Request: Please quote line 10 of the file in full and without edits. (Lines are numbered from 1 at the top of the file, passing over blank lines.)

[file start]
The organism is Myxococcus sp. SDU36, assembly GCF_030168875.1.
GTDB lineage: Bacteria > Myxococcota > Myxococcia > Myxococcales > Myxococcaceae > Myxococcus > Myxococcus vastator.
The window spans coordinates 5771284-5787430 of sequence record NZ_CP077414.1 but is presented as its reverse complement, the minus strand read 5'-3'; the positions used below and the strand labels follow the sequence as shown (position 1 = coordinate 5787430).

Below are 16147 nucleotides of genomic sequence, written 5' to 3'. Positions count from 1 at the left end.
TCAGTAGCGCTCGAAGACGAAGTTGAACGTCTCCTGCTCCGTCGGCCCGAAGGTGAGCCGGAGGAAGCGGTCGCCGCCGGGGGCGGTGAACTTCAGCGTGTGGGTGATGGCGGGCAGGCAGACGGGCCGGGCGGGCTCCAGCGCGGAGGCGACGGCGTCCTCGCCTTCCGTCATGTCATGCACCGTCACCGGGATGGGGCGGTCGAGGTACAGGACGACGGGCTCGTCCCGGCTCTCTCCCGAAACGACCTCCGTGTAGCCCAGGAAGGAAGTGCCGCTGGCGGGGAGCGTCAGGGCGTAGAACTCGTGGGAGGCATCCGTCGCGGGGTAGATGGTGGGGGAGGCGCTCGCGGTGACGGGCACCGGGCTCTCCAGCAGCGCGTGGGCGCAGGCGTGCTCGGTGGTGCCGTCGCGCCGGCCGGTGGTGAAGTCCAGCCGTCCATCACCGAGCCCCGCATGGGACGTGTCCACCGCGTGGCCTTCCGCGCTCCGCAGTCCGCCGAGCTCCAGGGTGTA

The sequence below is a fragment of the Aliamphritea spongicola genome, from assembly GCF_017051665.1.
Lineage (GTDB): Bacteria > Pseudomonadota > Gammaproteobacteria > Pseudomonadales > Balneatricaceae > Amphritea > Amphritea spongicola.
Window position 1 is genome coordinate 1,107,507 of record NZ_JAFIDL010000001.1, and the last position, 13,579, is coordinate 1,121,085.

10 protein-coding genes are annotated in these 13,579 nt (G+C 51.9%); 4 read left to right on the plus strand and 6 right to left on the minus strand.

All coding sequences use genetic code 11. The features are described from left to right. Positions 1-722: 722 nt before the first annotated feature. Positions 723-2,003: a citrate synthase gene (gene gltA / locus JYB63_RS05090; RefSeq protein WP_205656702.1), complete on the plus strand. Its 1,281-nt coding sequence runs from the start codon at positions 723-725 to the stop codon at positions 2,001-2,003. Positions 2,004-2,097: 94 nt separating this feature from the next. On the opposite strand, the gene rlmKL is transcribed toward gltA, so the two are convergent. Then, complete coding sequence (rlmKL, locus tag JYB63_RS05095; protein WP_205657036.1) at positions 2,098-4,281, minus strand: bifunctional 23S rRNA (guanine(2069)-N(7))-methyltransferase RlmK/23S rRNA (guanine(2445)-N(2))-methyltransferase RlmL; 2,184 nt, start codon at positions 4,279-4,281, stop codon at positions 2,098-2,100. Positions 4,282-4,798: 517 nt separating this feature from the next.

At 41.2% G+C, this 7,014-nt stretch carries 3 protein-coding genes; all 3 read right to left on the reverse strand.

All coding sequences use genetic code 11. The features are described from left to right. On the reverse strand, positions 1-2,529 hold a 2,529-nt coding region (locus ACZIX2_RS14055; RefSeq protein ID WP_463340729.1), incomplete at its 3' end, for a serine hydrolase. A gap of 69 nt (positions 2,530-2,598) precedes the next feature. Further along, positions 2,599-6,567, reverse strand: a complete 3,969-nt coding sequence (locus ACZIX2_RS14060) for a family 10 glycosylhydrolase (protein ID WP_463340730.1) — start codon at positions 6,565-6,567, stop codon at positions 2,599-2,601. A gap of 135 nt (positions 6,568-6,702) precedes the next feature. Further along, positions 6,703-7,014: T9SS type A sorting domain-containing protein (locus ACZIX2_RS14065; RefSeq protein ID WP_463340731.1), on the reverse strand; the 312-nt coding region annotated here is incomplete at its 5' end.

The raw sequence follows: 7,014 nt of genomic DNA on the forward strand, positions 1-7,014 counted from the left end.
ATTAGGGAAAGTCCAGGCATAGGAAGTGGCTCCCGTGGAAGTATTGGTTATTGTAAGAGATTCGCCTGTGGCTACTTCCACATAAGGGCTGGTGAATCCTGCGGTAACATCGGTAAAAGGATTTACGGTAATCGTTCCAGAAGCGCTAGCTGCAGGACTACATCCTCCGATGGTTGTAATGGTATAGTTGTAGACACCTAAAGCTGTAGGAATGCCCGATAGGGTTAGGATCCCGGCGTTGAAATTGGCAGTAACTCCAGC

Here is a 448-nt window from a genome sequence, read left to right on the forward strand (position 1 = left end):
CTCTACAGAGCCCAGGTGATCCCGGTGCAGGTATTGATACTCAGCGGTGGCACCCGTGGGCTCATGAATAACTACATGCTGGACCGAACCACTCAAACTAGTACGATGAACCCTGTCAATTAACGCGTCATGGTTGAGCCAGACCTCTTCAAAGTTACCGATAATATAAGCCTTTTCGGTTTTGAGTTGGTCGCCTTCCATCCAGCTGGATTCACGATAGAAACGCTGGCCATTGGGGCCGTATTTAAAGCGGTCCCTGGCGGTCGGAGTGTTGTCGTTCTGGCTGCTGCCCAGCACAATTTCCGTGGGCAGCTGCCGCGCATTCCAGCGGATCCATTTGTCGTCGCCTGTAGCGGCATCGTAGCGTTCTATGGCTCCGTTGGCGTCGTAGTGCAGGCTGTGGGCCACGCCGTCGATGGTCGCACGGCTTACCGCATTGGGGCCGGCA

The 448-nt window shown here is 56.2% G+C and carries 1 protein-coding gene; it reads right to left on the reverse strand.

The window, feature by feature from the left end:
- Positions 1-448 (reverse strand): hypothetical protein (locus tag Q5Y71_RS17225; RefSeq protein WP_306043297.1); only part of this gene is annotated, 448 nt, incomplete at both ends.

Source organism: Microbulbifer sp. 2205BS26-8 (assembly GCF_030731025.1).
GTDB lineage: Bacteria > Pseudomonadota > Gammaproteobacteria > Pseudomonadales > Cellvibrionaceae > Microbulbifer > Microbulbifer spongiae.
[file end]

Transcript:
All coding sequences use genetic code 11. The features are described from left to right. Positions 1-722: 722 nt before the first annotated feature. Positions 723-2,003: a citrate synthase gene (gene gltA / locus JYB63_RS05090; RefSeq protein WP_205656702.1), complete on the plus strand. Its 1,281-nt coding sequence runs from the start codon at positions 723-725 to the stop codon at positions 2,001-2,003. Positions 2,004-2,097: 94 nt separating this feature from the next. On the opposite strand, the gene rlmKL is transcribed toward gltA, so the two are convergent. Then, complete coding sequence (rlmKL, locus tag JYB63_RS05095; protein WP_205657036.1) at positions 2,098-4,281, minus strand: bifunctional 23S rRNA (guanine(2069)-N(7))-methyltransferase RlmK/23S rRNA (guanine(2445)-N(2))-methyltransferase RlmL; 2,184 nt, start codon at positions 4,279-4,281, stop codon at positions 2,098-2,100. Positions 4,282-4,798: 517 nt separating this feature from the next.